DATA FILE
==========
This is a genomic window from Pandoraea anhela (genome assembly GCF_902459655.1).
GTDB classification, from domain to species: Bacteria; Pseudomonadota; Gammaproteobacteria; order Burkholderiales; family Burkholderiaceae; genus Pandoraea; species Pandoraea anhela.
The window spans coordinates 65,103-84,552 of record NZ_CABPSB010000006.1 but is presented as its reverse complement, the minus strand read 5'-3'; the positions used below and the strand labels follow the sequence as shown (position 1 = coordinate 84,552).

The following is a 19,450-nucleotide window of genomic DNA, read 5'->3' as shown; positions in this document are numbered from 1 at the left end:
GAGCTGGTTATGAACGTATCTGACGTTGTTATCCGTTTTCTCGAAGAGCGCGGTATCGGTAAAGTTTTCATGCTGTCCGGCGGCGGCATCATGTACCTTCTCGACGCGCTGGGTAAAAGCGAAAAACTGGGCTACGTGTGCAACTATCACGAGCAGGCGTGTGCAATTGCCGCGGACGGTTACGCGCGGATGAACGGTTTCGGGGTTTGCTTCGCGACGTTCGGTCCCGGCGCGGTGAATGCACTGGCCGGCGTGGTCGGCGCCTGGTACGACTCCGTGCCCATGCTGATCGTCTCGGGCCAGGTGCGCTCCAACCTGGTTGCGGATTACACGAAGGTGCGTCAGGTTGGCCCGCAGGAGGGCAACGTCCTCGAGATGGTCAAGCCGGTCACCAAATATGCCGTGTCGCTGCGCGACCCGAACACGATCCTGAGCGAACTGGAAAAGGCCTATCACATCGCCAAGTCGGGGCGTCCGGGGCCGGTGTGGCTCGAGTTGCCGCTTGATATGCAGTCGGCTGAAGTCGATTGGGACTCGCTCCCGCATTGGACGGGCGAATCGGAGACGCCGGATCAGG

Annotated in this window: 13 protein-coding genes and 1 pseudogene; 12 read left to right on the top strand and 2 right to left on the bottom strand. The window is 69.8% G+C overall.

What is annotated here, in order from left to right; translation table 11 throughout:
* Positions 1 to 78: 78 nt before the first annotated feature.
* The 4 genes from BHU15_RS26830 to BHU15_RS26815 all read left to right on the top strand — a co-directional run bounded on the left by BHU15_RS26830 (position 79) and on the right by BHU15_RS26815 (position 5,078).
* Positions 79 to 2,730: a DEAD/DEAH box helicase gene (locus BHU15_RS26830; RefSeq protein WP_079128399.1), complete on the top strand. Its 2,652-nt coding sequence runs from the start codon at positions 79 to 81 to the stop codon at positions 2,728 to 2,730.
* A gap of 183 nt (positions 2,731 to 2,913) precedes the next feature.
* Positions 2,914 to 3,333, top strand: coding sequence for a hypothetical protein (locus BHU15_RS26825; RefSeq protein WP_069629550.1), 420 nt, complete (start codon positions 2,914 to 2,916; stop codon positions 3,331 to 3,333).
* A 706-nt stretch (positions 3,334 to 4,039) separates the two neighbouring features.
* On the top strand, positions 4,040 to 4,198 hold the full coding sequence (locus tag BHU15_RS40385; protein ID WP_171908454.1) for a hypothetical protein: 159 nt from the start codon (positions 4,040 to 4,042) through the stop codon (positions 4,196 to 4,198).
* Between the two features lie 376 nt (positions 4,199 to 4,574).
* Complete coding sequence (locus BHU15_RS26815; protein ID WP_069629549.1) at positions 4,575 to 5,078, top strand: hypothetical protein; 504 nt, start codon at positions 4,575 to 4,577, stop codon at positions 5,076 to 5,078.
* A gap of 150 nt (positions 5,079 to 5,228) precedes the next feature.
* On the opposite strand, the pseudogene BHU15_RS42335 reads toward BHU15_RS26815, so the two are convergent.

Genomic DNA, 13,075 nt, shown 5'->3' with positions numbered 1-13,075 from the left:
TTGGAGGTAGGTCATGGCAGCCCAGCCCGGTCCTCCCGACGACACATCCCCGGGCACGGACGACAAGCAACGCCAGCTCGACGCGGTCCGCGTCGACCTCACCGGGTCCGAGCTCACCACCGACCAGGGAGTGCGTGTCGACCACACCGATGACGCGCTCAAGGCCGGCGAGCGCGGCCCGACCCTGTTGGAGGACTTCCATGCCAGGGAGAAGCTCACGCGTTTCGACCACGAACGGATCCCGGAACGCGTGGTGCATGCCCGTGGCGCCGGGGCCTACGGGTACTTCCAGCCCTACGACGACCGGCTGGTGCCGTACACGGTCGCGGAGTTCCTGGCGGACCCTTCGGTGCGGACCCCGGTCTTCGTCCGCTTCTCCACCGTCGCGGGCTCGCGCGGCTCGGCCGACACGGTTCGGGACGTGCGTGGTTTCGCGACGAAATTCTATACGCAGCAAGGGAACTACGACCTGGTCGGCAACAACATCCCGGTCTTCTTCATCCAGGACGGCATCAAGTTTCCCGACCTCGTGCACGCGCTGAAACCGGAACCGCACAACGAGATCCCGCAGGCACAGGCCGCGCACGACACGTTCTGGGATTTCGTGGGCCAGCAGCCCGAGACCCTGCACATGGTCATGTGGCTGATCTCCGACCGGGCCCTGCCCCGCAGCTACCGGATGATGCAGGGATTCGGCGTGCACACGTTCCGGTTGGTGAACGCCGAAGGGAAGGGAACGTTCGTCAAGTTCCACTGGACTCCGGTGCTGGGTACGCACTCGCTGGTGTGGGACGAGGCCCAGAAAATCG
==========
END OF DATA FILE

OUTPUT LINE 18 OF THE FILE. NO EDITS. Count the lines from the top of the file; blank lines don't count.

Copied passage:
* On the opposite strand, the pseudogene BHU15_RS42335 reads toward BHU15_RS26815, so the two are convergent.